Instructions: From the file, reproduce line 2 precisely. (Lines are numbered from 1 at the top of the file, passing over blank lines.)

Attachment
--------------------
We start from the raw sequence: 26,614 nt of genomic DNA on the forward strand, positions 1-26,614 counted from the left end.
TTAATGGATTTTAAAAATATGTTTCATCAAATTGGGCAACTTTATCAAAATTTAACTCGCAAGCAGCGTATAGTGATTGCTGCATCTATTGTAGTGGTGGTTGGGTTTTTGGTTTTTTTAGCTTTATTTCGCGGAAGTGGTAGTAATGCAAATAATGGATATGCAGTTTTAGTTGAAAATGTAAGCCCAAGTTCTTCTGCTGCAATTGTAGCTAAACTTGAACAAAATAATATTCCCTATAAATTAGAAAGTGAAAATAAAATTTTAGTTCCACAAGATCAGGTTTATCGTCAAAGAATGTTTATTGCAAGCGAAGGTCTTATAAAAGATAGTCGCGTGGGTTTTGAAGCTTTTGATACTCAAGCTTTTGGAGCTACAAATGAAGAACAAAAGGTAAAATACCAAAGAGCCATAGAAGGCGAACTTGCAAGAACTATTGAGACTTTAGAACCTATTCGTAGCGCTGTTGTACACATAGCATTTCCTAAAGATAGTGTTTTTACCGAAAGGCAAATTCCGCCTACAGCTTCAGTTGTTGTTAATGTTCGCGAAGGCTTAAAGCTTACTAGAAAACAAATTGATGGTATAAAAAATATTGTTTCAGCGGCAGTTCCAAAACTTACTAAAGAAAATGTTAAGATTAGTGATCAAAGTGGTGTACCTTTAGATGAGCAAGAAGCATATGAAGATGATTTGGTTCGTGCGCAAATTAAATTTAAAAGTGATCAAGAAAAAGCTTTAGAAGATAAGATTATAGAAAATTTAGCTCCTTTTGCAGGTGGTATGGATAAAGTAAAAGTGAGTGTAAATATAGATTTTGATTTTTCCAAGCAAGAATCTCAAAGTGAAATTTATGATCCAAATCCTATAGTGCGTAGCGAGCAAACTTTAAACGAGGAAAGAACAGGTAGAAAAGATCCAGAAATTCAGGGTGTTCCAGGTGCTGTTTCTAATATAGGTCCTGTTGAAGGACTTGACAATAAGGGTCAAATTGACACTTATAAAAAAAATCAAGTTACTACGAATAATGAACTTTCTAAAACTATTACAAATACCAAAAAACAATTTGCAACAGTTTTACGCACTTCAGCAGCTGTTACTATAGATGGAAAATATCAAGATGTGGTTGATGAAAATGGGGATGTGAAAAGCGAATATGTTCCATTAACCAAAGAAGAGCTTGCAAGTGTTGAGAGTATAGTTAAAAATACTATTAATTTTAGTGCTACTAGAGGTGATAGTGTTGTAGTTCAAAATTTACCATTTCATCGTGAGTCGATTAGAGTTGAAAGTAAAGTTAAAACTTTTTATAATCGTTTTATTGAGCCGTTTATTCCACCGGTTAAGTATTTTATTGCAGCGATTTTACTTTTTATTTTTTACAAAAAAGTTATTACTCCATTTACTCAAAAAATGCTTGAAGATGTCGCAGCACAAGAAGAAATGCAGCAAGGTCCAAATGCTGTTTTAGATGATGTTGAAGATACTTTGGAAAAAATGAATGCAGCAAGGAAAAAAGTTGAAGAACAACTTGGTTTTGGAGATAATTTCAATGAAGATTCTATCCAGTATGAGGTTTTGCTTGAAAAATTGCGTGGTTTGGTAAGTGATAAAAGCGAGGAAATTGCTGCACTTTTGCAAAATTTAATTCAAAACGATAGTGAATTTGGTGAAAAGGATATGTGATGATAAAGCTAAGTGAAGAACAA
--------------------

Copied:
TTAATGGATTTTAAAAATATGTTTCATCAAATTGGGCAACTTTATCAAAATTTAACTCGCAAGCAGCGTATAGTGATTGCTGCATCTATTGTAGTGGTGGTTGGGTTTTTGGTTTTTTTAGCTTTATTTCGCGGAAGTGGTAGTAATGCAAATAATGGATATGCAGTTTTAGTTGAAAATGTAAGCCCAAGTTCTTCTGCTGCAATTGTAGCTAAACTTGAACAAAATAATATTCCCTATAAATTAGAAAGTGAAAATAAAATTTTAGTTCCACAAGATCAGGTTTATCGTCAAAGAATGTTTATTGCAAGCGAAGGTCTTATAAAAGATAGTCGCGTGGGTTTTGAAGCTTTTGATACTCAAGCTTTTGGAGCTACAAATGAAGAACAAAAGGTAAAATACCAAAGAGCCATAGAAGGCGAACTTGCAAGAACTATTGAGACTTTAGAACCTATTCGTAGCGCTGTTGTACACATAGCATTTCCTAAAGATAGTGTTTTTACCGAAAGGCAAATTCCGCCTACAGCTTCAGTTGTTGTTAATGTTCGCGAAGGCTTAAAGCTTACTAGAAAACAAATTGATGGTATAAAAAATATTGTTTCAGCGGCAGTTCCAAAACTTACTAAAGAAAATGTTAAGATTAGTGATCAAAGTGGTGTACCTTTAGATGAGCAAGAAGCATATGAAGATGATTTGGTTCGTGCGCAAATTAAATTTAAAAGTGATCAAGAAAAAGCTTTAGAAGATAAGATTATAGAAAATTTAGCTCCTTTTGCAGGTGGTATGGATAAAGTAAAAGTGAGTGTAAATATAGATTTTGATTTTTCCAAGCAAGAATCTCAAAGTGAAATTTATGATCCAAATCCTATAGTGCGTAGCGAGCAAACTTTAAACGAGGAAAGAACAGGTAGAAAAGATCCAGAAATTCAGGGTGTTCCAGGTGCTGTTTCTAATATAGGTCCTGTTGAAGGACTTGACAATAAGGGTCAAATTGACACTTATAAAAAAAATCAAGTTACTACGAATAATGAACTTTCTAAAACTATTACAAATACCAAAAAACAATTTGCAACAGTTTTACGCACTTCAGCAGCTGTTACTATAGATGGAAAATATCAAGATGTGGTTGATGAAAATGGGGATGTGAAAAGCGAATATGTTCCATTAACCAAAGAAGAGCTTGCAAGTGTTGAGAGTATAGTTAAAAATACTATTAATTTTAGTGCTACTAGAGGTGATAGTGTTGTAGTTCAAAATTTACCATTTCATCGTGAGTCGATTAGAGTTGAAAGTAAAGTTAAAACTTTTTATAATCGTTTTATTGAGCCGTTTATTCCACCGGTTAAGTATTTTATTGCAGCGATTTTACTTTTTATTTTTTACAAAAAAGTTATTACTCCATTTACTCAAAAAATGCTTGAAGATGTCGCAGCACAAGAAGAAATGCAGCAAGGTCCAAATGCTGTTTTAGATGATGTTGAAGATACTTTGGAAAAAATGAATGCAGCAAGGAAAAAAGTTGAAGAACAACTTGGTTTTGGAGATAATTTCAATGAAGATTCTATCCAGTATGAGGTTTTGCTTGAAAAATTGCGTGGTTTGGTAAGTGATAAAAGCGAGGAAATTGCTGCACTTTTGCAAAATTTAATTCAAAACGATAGTGAATTTGGTGAAAAGGATATGTGATGATAAAGCTAAGTGAAGAACAA